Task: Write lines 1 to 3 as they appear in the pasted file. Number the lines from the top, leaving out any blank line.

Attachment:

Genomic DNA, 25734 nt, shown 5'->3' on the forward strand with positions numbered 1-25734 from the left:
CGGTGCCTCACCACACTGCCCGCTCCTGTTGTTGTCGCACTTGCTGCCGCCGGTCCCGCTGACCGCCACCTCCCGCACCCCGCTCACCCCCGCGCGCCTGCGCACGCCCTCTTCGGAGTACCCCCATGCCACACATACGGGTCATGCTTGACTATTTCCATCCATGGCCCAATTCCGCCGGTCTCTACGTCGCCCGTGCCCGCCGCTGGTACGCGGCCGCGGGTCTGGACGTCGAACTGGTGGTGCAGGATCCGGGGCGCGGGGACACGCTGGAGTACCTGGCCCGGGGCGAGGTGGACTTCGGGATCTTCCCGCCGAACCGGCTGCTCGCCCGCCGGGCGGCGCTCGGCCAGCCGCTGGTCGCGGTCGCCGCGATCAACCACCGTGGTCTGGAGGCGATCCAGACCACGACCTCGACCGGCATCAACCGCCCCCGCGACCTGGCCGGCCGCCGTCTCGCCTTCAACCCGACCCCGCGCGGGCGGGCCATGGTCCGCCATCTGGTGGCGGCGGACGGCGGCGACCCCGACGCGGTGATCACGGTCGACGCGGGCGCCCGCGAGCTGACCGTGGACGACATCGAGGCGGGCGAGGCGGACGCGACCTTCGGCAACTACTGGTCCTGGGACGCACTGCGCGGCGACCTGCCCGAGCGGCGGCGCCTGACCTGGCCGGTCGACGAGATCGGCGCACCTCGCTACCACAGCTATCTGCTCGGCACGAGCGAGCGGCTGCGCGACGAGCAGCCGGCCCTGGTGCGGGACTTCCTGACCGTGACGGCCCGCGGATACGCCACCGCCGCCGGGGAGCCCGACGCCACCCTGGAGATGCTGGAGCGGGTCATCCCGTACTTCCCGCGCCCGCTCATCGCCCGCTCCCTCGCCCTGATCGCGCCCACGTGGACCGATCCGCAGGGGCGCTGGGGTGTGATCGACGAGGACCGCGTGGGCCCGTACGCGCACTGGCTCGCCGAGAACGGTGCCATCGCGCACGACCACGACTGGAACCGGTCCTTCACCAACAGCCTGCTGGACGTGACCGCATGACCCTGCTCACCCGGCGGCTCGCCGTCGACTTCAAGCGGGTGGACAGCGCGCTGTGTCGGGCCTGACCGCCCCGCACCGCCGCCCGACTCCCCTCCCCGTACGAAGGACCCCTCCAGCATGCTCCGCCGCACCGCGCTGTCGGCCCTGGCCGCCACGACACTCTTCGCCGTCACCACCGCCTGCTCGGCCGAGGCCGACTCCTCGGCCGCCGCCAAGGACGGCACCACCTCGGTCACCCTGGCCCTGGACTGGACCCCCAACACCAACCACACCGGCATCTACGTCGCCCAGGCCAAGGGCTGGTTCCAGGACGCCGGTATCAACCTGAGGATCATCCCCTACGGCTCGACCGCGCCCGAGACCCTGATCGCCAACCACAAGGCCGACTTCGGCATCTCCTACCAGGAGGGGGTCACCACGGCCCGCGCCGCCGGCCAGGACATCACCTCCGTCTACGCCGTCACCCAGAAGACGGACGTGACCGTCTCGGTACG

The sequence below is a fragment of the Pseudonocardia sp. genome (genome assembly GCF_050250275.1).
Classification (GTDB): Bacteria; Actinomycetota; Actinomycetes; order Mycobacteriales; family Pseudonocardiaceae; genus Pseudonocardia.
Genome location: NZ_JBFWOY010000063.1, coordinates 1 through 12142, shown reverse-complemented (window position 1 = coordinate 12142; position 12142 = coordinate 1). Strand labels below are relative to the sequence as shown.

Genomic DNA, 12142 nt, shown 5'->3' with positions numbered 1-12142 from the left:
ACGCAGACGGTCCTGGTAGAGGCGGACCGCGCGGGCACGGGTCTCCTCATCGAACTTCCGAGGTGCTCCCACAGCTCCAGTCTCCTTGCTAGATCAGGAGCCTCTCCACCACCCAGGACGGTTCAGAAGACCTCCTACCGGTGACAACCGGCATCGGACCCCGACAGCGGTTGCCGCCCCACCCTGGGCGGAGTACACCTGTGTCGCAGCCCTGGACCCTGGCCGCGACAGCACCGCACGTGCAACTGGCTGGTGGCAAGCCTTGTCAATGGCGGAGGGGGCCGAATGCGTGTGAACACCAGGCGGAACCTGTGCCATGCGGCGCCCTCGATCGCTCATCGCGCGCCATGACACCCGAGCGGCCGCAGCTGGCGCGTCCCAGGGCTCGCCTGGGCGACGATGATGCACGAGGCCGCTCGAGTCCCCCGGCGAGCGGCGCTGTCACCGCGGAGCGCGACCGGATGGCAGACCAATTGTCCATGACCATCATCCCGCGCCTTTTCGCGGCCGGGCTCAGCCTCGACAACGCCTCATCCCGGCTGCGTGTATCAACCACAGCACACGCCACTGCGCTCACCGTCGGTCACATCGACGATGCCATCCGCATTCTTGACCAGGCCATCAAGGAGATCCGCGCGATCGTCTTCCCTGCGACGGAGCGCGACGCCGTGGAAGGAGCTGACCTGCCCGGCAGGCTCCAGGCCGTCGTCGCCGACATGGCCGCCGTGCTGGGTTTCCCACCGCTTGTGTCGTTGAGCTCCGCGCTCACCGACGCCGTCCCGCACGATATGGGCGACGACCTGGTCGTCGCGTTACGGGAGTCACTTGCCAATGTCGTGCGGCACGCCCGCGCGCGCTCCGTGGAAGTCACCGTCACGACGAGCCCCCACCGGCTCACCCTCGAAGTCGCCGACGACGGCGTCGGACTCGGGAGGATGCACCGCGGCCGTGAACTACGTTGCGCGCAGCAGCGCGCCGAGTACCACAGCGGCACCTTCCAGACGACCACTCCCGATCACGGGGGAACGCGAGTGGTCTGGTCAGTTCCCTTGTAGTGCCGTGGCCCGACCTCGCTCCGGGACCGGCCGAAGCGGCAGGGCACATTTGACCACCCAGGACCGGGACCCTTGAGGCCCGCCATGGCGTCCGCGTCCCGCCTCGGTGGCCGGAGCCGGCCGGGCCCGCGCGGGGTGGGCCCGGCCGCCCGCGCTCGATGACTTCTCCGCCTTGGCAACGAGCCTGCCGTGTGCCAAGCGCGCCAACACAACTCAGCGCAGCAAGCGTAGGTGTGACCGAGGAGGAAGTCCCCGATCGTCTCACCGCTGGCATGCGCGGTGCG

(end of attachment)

Genomic DNA, 25734 nt, shown 5'->3' on the forward strand with positions numbered 1-25734 from the left:
CGGTGCCTCACCACACTGCCCGCTCCTGTTGTTGTCGCACTTGCTGCCGCCGGTCCCGCTGACCGCCACCTCCCGCACCCCGCTCACCCCCGCGCGCCTGCGCACGCCCTCTTCGGAGTACCCCCATGCCACACATACGGGTCATGCTTGACTATTTCCATCCATGGCCCAATTCCGCCGGTCTCTACGTCGCCCGTGCCCGCCGCTGGTACGCGGCCGCGGGTCTGGACGTCGAACTGGTGGTGCAGGATCCGGGGCGCGGGGACACGCTGGAGTACCTGGCCCGGGGCGAGGTGGACTTCGGGATCTTCCCGCCGAACCGGCTGCTCGCCCGCCGGGCGGCGCTCGGCCAGCCGCTGGTCGCGGTCGCCGCGATCAACCACCGTGGTCTGGAGGCGATCCAGACCACGACCTCGACCGGCATCAACCGCCCCCGCGACCTGGCCGGCCGCCGTCTCGCCTTCAACCCGACCCCGCGCGGGCGGGCCATGGTCCGCCATCTGGTGGCGGCGGACGGCGGCGACCCCGACGCGGTGATCACGGTCGACGCGGGCGCCCGCGAGCTGACCGTGGACGACATCGAGGCGGGCGAGGCGGACGCGACCTTCGGCAACTACTGGTCCTGGGACGCACTGCGCGGCGACCTGCCCGAGCGGCGGCGCCTGACCTGGCCGGTCGACGAGATCGGCGCACCTCGCTACCACAGCTATCTGCTCGGCACGAGCGAGCGGCTGCGCGACGAGCAGCCGGCCCTGGTGCGGGACTTCCTGACCGTGACGGCCCGCGGATACGCCACCGCCGCCGGGGAGCCCGACGCCACCCTGGAGATGCTGGAGCGGGTCATCCCGTACTTCCCGCGCCCGCTCATCGCCCGCTCCCTCGCCCTGATCGCGCCCACGTGGACCGATCCGCAGGGGCGCTGGGGTGTGATCGACGAGGACCGCGTGGGCCCGTACGCGCACTGGCTCGCCGAGAACGGTGCCATCGCGCACGACCACGACTGGAACCGGTCCTTCACCAACAGCCTGCTGGACGTGACCGCATGACCCTGCTCACCCGGCGGCTCGCCGTCGACTTCAAGCGGGTGGACAGCGCGCTGTGTCGGGCCTGACCGCCCCGCACCGCCGCCCGACTCCCCTCCCCGTACGAAGGACCCCTCCAGCATGCTCCGCCGCACCGCGCTGTCGGCCCTGGCCGCCACGACACTCTTCGCCGTCACCACCGCCTGCTCGGCCGAGGCCGACTCCTCGGCCGCCGCCAAGGACGGCACCACCTCGGTCACCCTGGCCCTGGACTGGACCCCCAACACCAACCACACCGGCATCTACGTCGCCCAGGCCAAGGGCTGGTTCCAGGACGCCGGTATCAACCTGAGGATCATCCCCTACGGCTCGACCGCGCCCGAGACCCTGATCGCCAACCACAAGGCCGACTTCGGCATCTCCTACCAGGAGGGGGTCACCACGGCCCGCGCCGCCGGCCAGGACATCACCTCCGTCTACGCCGTCACCCAGAAGACGGACGTGACCGTCTCGGTACG

The sequence below is a fragment of the Pseudonocardia sp. genome (genome assembly GCF_050250275.1).